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Link Between Abandoned Coal Mines and Methane Emissions



By Tim Sandle

February 4, 2021 - A new risk factor has been identified in relation to methane levels in the atmosphere – abandoned coal mines. New research identifies form mines as concentrated sources of methane gas release.

Although coal production and associated mining are at their lowest level in 30 years, abandoned mines around the world are causing major environmental problems. As Laboratory Roots finds, mines can catch fire, and debris from them can contaminate the water supply, and they are also the source of major atmospheric pollutants. Yet mine clean-up is a major effort. It is also one, in the U.S. context, that appears to be difficult to fund, since many of the coal companies responsible for them are claiming bankruptcy.



This needs to be considered in the context of new research that finds methane continues to be emitted from thousands of abandoned mines at a rate greater than previously realized. In addition, there is an even higher methane content in coal seams in terms of the deepest reaches of a mine. With this point, coal from mines that reach over 400 meters deep contains double the amount of methane compared to coal from mines that only penetrate down to 200 meters deep (what are classed as shallower mines).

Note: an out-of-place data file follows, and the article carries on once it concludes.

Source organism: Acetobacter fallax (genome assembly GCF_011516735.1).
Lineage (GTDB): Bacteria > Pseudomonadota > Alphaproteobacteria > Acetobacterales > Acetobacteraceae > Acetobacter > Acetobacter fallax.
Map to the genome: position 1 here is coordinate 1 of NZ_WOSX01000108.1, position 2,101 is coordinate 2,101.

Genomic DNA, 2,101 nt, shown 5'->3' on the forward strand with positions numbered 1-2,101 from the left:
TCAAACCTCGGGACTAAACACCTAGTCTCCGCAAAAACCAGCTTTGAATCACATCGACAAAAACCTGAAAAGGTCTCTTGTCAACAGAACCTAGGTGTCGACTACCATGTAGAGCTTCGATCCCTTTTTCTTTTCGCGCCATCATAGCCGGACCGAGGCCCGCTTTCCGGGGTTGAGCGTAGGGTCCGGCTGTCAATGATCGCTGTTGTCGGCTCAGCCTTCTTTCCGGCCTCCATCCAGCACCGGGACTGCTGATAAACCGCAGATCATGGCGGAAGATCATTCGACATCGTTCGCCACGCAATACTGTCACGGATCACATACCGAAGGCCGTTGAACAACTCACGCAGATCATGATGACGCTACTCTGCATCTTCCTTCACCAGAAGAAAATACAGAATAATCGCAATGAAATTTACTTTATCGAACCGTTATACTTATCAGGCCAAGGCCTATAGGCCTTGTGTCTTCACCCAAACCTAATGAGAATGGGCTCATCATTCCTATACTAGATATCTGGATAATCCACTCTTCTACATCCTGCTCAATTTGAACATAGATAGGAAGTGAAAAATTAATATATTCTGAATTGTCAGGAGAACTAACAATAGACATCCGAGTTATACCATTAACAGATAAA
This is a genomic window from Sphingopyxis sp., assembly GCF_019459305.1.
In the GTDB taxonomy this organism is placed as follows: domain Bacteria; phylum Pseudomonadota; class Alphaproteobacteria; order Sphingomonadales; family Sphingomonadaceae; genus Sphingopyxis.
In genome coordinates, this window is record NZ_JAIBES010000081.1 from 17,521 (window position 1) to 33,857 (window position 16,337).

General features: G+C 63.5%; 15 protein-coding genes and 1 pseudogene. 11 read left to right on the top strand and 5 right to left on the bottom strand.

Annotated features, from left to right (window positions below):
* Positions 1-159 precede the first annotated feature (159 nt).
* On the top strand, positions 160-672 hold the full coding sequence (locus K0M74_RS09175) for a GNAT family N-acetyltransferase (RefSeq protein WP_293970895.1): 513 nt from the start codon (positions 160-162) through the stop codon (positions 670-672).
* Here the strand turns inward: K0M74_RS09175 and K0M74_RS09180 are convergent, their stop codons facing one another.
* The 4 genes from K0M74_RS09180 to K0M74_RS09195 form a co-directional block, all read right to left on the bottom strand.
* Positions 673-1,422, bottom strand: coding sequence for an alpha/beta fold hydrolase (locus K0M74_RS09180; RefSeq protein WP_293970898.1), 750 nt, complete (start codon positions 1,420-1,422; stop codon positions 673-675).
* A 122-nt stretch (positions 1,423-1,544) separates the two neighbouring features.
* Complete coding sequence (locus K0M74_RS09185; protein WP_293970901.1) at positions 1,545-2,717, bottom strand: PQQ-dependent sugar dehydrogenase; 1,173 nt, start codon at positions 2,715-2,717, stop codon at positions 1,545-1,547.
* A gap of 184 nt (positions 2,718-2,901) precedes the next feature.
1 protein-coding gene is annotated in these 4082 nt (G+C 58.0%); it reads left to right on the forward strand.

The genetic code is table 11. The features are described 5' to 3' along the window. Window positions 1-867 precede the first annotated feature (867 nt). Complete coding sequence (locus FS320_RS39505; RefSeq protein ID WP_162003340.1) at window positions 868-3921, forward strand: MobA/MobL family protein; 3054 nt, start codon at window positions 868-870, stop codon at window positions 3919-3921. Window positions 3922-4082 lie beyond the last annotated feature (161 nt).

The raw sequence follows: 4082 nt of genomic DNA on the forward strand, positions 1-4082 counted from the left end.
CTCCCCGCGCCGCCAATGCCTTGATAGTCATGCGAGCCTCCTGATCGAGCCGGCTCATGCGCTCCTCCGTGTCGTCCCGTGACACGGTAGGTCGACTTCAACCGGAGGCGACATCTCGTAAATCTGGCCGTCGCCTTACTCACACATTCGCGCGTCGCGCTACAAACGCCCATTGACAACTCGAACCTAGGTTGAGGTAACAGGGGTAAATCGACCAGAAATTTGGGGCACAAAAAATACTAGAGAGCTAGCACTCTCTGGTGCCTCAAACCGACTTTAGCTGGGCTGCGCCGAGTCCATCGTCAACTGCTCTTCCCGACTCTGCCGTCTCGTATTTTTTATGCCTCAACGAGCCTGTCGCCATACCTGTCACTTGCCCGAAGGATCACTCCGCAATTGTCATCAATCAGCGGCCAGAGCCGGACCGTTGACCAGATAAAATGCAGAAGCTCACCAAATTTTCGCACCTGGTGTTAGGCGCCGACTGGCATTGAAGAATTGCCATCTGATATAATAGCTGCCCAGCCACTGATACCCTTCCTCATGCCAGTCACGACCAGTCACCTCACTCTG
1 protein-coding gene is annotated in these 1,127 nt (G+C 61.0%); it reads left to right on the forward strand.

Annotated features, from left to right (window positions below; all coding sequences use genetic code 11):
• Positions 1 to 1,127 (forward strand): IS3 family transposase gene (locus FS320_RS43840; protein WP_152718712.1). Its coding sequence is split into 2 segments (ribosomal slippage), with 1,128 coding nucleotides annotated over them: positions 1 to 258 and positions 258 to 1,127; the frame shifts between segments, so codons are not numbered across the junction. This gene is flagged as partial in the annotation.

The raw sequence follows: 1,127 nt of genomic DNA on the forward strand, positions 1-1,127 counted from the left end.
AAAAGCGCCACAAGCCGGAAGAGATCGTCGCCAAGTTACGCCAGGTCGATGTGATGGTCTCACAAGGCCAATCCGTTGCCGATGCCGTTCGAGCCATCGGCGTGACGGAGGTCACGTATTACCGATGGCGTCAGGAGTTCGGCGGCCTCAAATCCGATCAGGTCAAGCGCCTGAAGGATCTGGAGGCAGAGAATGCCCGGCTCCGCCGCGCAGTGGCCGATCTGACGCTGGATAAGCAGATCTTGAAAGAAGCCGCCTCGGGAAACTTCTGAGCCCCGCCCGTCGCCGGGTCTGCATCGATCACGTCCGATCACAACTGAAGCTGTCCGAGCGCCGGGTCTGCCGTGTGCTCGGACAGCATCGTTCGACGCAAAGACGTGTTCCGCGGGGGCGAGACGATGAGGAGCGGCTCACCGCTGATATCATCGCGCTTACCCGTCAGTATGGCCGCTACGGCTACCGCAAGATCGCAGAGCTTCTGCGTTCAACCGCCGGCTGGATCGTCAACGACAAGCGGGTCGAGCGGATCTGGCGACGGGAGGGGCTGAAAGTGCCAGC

Methane comes from natural sources, such as wetlands and animal digestion, along with thermogenic sources, including coal, oil and gas production. Methane levels are of a concern since it is one of the gases that trap heat in the atmosphere. These gases are called greenhouse gases.

The following video expands upon the research findings:

The new research was presented by a team of collaborators from the U.S. Department of Energy's Pacific Northwest National Laboratory and the U.S. Environmental Protection Agency.

The inference from the findings are that the closure of mines is something that needs to be undertaken in a more careful and controlled way, in terms of the way that mines are closed down and monitored for safety and pollutants. The scientists warn that unless coordinated action is taken, then methane emissions as a result of coal mining will increase almost eightfold by the end of the century.